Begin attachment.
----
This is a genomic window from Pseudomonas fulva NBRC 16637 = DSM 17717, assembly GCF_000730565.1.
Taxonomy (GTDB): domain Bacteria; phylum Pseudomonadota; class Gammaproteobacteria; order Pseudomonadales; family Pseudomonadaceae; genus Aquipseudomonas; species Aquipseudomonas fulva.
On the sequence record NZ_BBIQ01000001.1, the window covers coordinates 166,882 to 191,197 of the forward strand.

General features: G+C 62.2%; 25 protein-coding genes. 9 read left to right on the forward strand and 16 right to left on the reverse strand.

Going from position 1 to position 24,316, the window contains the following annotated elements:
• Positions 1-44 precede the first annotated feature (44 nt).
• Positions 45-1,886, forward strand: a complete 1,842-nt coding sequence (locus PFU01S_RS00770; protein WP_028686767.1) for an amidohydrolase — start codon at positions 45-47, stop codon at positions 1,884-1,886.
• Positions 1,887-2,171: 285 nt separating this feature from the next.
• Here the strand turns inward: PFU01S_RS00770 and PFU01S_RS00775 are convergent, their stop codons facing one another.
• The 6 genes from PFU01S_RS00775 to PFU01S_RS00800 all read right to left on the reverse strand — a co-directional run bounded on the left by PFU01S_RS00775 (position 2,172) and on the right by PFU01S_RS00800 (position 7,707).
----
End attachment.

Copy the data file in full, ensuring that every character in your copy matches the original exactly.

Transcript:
This is a genomic window from Pseudomonas fulva NBRC 16637 = DSM 17717, assembly GCF_000730565.1.
Taxonomy (GTDB): domain Bacteria; phylum Pseudomonadota; class Gammaproteobacteria; order Pseudomonadales; family Pseudomonadaceae; genus Aquipseudomonas; species Aquipseudomonas fulva.
On the sequence record NZ_BBIQ01000001.1, the window covers coordinates 166,882 to 191,197 of the forward strand.

General features: G+C 62.2%; 25 protein-coding genes. 9 read left to right on the forward strand and 16 right to left on the reverse strand.

Going from position 1 to position 24,316, the window contains the following annotated elements:
• Positions 1-44 precede the first annotated feature (44 nt).
• Positions 45-1,886, forward strand: a complete 1,842-nt coding sequence (locus PFU01S_RS00770; protein WP_028686767.1) for an amidohydrolase — start codon at positions 45-47, stop codon at positions 1,884-1,886.
• Positions 1,887-2,171: 285 nt separating this feature from the next.
• Here the strand turns inward: PFU01S_RS00770 and PFU01S_RS00775 are convergent, their stop codons facing one another.
• The 6 genes from PFU01S_RS00775 to PFU01S_RS00800 all read right to left on the reverse strand — a co-directional run bounded on the left by PFU01S_RS00775 (position 2,172) and on the right by PFU01S_RS00800 (position 7,707).